Country music is one of the oldest genres of music to use the guitar. Many new players prefer to learn rock and roll guitar, classic rock guitar, or other styles like blues guitar and indie guitar. However, country music features plenty of great guitarists. Whether you’re a country music fan or just want to improve your guitar playing skills, it’s a great genre to check out.
If you want to play the best country music, you’ll need to find the best guitar for the job. This roundup lists the best country music guitar, and offers multiple different choices to suit players of all styles and budgets. Read ahead to find out all the best guitars for country music — especially the guitars used in some of the greatest country guitar albums ever!
The Fender Telecaster was Leo Fender’s first solid body production electric guitar. Over its 60-plus year history, it’s been used in nearly every genre of music imaginable — but it’s a particular favorite of country music players, for a variety of reasons.
Leo Fender first brought the Telecaster to country and western guitar players in Southern California. The solid body, straightforward design, and electrified easy licks quickly caught their attention.
The Telecaster is built with a simple design. It’s a solid slab body and bolt-on neck, with two single-coil pickups controlled with master tone and volume knobs. It also includes a string-through bridge, which increases the sustain of the overall instrument.
The solid body is important in lots of country music guitar, because it minimizes feedback from playing at loud volumes. With hollow body guitars, sound often gets trapped and isolated in the center cavity. This can cause the body and strings to vibrate, leading to unpleasant feedback. The feedback can be a serious problem, particularly when you play loud and amplify things!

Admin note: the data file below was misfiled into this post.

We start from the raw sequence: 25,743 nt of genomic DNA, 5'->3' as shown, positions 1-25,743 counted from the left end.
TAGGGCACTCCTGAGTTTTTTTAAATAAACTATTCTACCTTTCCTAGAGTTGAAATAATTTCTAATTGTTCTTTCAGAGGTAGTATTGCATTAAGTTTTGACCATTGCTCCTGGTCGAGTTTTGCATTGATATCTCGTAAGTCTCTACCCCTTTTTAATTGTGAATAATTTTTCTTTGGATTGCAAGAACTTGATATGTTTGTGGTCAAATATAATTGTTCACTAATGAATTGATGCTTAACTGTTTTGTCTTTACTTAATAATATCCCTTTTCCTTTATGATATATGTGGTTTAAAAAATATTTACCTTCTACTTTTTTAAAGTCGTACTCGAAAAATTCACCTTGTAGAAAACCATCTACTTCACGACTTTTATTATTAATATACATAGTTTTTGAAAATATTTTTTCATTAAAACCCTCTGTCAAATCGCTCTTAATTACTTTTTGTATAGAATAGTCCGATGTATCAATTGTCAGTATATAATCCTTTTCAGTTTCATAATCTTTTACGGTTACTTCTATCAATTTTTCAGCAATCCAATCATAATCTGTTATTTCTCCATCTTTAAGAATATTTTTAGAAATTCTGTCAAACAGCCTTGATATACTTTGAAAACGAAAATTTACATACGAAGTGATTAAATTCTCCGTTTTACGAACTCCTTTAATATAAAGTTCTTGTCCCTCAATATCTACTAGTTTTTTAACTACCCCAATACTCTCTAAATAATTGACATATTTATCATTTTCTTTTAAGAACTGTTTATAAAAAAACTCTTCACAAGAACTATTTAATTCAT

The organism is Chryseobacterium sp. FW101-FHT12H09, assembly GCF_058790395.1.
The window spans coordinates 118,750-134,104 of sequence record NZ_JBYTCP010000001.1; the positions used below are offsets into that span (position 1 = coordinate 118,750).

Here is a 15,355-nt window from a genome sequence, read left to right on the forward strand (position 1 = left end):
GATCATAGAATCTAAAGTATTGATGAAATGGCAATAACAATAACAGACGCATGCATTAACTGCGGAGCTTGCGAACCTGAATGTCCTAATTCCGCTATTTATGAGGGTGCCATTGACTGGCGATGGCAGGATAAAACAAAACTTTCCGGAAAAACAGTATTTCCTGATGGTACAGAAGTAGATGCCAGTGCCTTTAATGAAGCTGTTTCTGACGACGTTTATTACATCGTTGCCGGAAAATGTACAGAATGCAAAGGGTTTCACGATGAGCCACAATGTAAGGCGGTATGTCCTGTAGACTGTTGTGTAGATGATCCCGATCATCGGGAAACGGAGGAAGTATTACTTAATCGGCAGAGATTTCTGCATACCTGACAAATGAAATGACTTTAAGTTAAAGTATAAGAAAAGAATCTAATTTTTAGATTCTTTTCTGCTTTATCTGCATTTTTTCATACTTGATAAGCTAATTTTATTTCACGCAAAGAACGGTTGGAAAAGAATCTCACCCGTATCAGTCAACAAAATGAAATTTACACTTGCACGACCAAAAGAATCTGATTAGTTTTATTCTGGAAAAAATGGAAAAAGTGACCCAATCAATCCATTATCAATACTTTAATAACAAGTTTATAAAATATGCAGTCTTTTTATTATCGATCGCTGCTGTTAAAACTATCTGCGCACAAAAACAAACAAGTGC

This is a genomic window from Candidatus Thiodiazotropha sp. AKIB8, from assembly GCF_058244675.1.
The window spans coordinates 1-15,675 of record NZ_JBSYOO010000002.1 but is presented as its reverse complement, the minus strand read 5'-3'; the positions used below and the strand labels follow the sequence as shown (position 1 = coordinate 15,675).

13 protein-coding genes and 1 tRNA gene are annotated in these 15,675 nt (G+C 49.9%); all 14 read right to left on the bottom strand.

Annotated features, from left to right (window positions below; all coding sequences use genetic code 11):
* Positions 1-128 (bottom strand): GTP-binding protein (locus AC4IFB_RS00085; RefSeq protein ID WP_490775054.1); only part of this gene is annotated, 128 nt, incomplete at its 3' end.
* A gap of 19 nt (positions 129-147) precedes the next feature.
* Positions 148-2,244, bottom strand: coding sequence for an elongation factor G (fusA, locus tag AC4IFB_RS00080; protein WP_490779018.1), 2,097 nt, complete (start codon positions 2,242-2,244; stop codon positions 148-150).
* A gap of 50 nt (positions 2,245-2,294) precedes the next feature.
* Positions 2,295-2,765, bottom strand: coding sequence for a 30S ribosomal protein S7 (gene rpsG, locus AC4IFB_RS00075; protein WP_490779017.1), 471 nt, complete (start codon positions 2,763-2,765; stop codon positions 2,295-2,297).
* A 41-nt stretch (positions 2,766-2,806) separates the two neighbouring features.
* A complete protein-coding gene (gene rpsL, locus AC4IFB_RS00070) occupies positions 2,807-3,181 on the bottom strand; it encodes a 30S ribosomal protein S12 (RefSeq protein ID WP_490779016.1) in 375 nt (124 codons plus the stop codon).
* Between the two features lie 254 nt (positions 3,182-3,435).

Whether you want to record or play gigs, a solid body guitar keeps things simple. You don’t need to worry about feedback and howling distortion from hollow bodies. The solid body also changes the tone of the guitar, as we’ll discuss in a little bit.
Country music guitarists love the Telecaster because of its two single-coil pickups. These pickups are bright and clear, as opposed to guitars with P90 pickups and humbuckers. These other types of pickups tend to sound dark and heavier, while the bright, snappy Telecaster pickups cut through a mix easily. They’re particularly edgy with the tone knob cranked up high.
The Fender Telecaster’s electrified tone is perfect for cutting through a mix. That’s one of the reasons it’s the best country music guitar around. Country music bands often include drums, a bass guitar, and even another rhythm guitar. With all of those frequencies clashing, it’s easy to get lost or buried in the mix without the proper pickup.
If you want to play solos, particularly improvised ones, you’ll need your guitar to stand out in the mix. The Telecaster single-coils, particularly the bridge pickup, provide just the right voice for snappy rhythm and lead guitar playing.
Telecasters were one of the primary guitars on the country and western scene in the 1950s. Those guitarists loved to take long, improvised solos using the bridge pickup. It was a great way to cut through a band quickly, and make sure that a large audience could hear you. Fender Telecasters remain a great choice for playing with big bands and in loud spaces.
Types of Telecasters
However, there are many different types of Telecasters on the market today. Most Telecasters are great guitars, but many different versions are built to play styles of music beyond country. If you’re looking for one type to play country music, it’s important to distinguish the great country music Telecasters from the others.
To get the best country music guitar, you should look for Fender Telecasters with two single-coil pickups. Tele models like the Telecaster Deluxe and Telecaster Thinline often feature humbuckers. While humbuckers make great pickups for a wide variety of styles, they’re not as good for country music guitar.
That’s because country guitarists prefer the extra treble clarity of single-coil pickups. You won’t be able to replicate these sounds with humbuckers, particularly with the bridge pickups. While bridge single-coil pickups tend to sound sharp and “metallic,” bridge humbuckers often sound throatier and more full-bodied. A Nashville Telecaster is a good alternative for these tones.
Options to Buy: American versus Mexican versus Squier
If you’ve got some money to spend, an American-made Telecaster will give you the best pickups, tonewoods, and hardware. American Telecasters, like the American Professional series, are built with premium components and pickups to give you a more balanced, versatile tone.
They’re also easier to play, thanks in large part to the attention to detail and careful setup. Compared to more affordable Telecasters, American Telecasters receive more attention on the body shape, neck shape, and fretwork.